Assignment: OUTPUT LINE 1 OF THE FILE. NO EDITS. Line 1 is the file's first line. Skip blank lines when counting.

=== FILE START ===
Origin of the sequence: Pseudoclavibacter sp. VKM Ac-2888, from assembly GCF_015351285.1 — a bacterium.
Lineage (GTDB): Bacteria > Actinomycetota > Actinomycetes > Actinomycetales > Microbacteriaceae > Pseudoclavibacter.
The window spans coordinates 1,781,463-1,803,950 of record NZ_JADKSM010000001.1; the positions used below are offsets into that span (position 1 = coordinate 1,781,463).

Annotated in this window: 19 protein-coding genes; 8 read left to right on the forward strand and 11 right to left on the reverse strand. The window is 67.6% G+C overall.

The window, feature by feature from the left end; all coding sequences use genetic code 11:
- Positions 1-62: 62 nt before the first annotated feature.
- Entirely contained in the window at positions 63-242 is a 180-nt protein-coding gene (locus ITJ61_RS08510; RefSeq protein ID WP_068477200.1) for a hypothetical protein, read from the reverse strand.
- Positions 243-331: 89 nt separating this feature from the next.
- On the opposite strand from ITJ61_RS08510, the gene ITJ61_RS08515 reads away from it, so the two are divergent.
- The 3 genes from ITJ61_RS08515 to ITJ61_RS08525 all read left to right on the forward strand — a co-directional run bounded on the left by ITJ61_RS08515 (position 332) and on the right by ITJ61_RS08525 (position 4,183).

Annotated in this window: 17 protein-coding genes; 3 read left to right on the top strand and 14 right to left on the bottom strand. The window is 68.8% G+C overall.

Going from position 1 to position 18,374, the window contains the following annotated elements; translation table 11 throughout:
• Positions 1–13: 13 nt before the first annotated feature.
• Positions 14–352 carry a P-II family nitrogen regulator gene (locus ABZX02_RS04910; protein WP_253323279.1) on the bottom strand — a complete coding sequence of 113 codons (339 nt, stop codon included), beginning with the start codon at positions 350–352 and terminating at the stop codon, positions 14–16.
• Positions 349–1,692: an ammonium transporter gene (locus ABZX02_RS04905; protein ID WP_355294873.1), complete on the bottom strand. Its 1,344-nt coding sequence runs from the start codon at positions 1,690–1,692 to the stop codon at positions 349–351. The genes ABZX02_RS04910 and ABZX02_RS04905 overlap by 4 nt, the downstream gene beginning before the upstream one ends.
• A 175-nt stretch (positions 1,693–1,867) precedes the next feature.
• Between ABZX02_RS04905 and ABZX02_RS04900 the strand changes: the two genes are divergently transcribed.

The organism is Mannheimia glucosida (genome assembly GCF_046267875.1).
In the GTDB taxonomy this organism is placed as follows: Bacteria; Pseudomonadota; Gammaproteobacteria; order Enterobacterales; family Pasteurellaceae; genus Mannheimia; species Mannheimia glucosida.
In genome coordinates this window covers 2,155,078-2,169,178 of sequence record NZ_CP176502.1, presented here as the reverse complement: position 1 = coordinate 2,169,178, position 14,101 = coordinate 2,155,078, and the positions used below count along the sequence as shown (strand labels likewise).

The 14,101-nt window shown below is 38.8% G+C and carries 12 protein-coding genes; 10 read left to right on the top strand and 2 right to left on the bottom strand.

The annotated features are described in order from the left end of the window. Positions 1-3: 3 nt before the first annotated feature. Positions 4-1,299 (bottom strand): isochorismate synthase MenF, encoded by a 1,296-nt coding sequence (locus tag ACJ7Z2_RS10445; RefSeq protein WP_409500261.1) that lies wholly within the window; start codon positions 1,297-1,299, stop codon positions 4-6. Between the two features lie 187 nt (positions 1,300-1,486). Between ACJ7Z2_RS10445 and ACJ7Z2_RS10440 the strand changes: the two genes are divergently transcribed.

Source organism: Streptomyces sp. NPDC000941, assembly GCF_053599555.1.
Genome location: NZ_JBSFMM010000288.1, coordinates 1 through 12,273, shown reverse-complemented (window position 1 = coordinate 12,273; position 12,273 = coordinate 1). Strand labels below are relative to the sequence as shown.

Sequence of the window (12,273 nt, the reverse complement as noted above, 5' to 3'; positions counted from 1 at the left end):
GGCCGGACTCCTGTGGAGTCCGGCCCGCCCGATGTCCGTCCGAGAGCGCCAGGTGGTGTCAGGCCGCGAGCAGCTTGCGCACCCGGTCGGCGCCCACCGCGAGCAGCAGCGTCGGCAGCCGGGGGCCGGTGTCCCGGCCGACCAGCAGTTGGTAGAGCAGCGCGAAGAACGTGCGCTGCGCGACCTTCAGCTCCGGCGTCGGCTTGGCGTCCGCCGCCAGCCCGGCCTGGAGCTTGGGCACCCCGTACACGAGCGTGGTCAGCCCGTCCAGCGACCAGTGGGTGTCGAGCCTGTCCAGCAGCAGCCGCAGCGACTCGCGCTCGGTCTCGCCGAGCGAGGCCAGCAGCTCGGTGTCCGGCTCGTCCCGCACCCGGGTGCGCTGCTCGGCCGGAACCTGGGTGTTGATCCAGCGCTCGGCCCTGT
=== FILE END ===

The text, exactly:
Origin of the sequence: Pseudoclavibacter sp. VKM Ac-2888, from assembly GCF_015351285.1 — a bacterium.